daughter-in law's own finery, her ailments, and her notions of the
treatment befitting her.

And young Mr. Archfield himself, while handing his old friend out to
the carriage that had fetched her, could not help confiding to her
that he was nearly beside himself. His mother meant to be kind, but
expected too much from one so brought up, and his wife--what could
be done for her? She made herself miserable here, and every one
else likewise. Yet even if his father would consent, she was
utterly unfit to be mistress of a house of her own; and poor Charles
could only utter imprecations on the guardians who could have had no
idea how a young woman ought to be brought up. It was worse than an
ill-trained hound."

Mrs. Woodford heard what she extracted from her daughter with grief
and alarm, and not only for her friends.

"Indeed, my dear child," she said, "you must prevent such
confidences. They are very dangerous things respecting married
people."

"It was all in a few moments, mamma, and I could not stop him. He
is so unhappy;" and Anne's voice revealed tears.

"The more reason why you should avoid hearing what he will soon be
very sorry you have heard. Were he not a mere lad himself, it would
be as inexcusable as it is imprudent thus to speak of the troubles
and annoyances that often beset the first year of wedded life. I am
sorry for the poor youth, who means no harm nor disloyalty, and is
only treating you as his old companion and playmate; but he has no
right thus to talk of his wife, above all to a young maiden too
inexperienced to counsel him, and if he should attempt to do so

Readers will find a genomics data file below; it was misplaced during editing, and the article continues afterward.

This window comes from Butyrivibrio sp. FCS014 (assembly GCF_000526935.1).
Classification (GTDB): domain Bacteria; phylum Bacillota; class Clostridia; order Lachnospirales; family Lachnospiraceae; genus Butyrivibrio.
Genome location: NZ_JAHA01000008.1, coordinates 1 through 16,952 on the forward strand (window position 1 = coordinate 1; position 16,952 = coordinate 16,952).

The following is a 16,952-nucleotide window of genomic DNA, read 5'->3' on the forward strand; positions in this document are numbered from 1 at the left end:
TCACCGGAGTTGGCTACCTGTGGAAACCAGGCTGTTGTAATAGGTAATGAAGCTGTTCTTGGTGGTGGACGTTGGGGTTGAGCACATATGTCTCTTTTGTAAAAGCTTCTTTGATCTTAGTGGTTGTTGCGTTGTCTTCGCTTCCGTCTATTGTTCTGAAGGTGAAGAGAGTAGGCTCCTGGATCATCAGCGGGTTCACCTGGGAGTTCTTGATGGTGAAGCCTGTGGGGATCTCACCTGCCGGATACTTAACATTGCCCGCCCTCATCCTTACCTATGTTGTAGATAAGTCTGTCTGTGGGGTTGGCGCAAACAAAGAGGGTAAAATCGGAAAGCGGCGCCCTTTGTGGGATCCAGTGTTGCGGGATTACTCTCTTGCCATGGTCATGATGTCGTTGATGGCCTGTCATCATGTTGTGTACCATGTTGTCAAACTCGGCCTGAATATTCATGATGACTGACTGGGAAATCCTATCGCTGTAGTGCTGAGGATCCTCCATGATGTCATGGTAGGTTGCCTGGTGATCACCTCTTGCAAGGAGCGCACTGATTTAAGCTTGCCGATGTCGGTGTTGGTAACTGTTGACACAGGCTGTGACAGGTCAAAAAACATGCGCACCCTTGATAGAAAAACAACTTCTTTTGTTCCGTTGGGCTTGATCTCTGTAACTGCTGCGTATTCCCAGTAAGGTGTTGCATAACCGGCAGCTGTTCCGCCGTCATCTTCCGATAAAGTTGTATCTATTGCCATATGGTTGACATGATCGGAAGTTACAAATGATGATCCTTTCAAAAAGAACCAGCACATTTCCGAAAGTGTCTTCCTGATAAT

again, promise me, my daughter, that you will silence him--if by no
other means, by telling him so."

"I promise!" said Anne, choking back her tears and lifting her head.
"I am sure I never want to go to Fareham again while that Lieutenant
Sedley Archfield is there. If those be army manners, they are what
I cannot endure. He is altogether mean and hateful, above all when
he scoffs at Master Oakshott."

"I am afraid a great many do so, child, and that he often gives some
occasion," put in Mrs. Woodford, a little uneasy that this should be
the offence.

"He is better than Sedley Archfield, be he what he will, madam,"
said the girl. "He never pays those compliments, those insolent
disgusting compliments, such as he--that Sedley, I mean--when he
found me alone in the hall, and I had to keep him at bay from trying
to kiss me, only Mr. Archfield--Charley--came down the stairs before
he was aware, and called out, 'I will thank you to behave yourself
to a lady in my father's house.' And then he, Sedley, sneered 'The
Parson's niece!' with such a laugh, mother, I shall never get it out
of my ears. As if I were not as well born as he!"

"That is not quite the way to take it, my child. I had rather you
stood on your maidenly dignity and discretion than on your birth. I
trust he will soon be away."

"I fear he will not, mamma, for I heard say the troop are coming